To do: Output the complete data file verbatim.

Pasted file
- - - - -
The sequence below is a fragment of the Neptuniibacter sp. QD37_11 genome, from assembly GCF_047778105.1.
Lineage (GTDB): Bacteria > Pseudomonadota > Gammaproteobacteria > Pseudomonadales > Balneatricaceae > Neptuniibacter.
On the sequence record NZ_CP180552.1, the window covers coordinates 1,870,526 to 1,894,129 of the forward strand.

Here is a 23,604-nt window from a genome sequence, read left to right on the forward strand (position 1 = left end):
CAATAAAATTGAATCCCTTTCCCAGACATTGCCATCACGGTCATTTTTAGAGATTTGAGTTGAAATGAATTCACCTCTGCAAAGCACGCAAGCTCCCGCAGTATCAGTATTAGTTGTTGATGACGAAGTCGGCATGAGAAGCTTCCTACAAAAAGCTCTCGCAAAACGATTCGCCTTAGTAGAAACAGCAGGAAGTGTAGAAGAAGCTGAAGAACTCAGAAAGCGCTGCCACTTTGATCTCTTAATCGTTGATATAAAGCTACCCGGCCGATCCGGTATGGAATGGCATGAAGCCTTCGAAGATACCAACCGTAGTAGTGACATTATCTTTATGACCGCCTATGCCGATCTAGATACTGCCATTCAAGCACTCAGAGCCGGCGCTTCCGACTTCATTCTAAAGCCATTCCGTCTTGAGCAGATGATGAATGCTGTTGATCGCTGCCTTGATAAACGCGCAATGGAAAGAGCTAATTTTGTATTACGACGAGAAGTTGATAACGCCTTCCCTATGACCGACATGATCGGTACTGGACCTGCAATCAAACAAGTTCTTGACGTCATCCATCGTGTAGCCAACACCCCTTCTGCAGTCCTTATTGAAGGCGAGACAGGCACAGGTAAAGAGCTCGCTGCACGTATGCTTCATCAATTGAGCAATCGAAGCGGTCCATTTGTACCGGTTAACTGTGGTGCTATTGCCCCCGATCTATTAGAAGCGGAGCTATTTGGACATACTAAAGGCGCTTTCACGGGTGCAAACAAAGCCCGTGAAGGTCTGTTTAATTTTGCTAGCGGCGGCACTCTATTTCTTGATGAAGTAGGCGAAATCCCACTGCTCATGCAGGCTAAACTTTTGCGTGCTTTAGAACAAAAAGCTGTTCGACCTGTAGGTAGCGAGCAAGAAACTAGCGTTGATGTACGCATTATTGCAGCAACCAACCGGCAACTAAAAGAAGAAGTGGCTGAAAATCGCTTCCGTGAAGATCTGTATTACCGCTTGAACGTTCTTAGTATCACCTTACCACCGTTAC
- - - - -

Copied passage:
The sequence below is a fragment of the Neptuniibacter sp. QD37_11 genome, from assembly GCF_047778105.1.
Lineage (GTDB): Bacteria > Pseudomonadota > Gammaproteobacteria > Pseudomonadales > Balneatricaceae > Neptuniibacter.
On the sequence record NZ_CP180552.1, the window covers coordinates 1,870,526 to 1,894,129 of the forward strand.

Here is a 23,604-nt window from a genome sequence, read left to right on the forward strand (position 1 = left end):
CAATAAAATTGAATCCCTTTCCCAGACATTGCCATCACGGTCATTTTTAGAGATTTGAGTTGAAATGAATTCACCTCTGCAAAGCACGCAAGCTCCCGCAGTATCAGTATTAGTTGTTGATGACGAAGTCGGCATGAGAAGCTTCCTACAAAAAGCTCTCGCAAAACGATTCGCCTTAGTAGAAACAGCAGGAAGTGTAGAAGAAGCTGAAGAACTCAGAAAGCGCTGCCACTTTGATCTCTTAATCGTTGATATAAAGCTACCCGGCCGATCCGGTATGGAATGGCATGAAGCCTTCGAAGATACCAACCGTAGTAGTGACATTATCTTTATGACCGCCTATGCCGATCTAGATACTGCCATTCAAGCACTCAGAGCCGGCGCTTCCGACTTCATTCTAAAGCCATTCCGTCTTGAGCAGATGATGAATGCTGTTGATCGCTGCCTTGATAAACGCGCAATGGAAAGAGCTAATTTTGTATTACGACGAGAAGTTGATAACGCCTTCCCTATGACCGACATGATCGGTACTGGACCTGCAATCAAACAAGTTCTTGACGTCATCCATCGTGTAGCCAACACCCCTTCTGCAGTCCTTATTGAAGGCGAGACAGGCACAGGTAAAGAGCTCGCTGCACGTATGCTTCATCAATTGAGCAATCGAAGCGGTCCATTTGTACCGGTTAACTGTGGTGCTATTGCCCCCGATCTATTAGAAGCGGAGCTATTTGGACATACTAAAGGCGCTTTCACGGGTGCAAACAAAGCCCGTGAAGGTCTGTTTAATTTTGCTAGCGGCGGCACTCTATTTCTTGATGAAGTAGGCGAAATCCCACTGCTCATGCAGGCTAAACTTTTGCGTGCTTTAGAACAAAAAGCTGTTCGACCTGTAGGTAGCGAGCAAGAAACTAGCGTTGATGTACGCATTATTGCAGCAACCAACCGGCAACTAAAAGAAGAAGTGGCTGAAAATCGCTTCCGTGAAGATCTGTATTACCGCTTGAACGTTCTTAGTATCACCTTACCACCGTTAC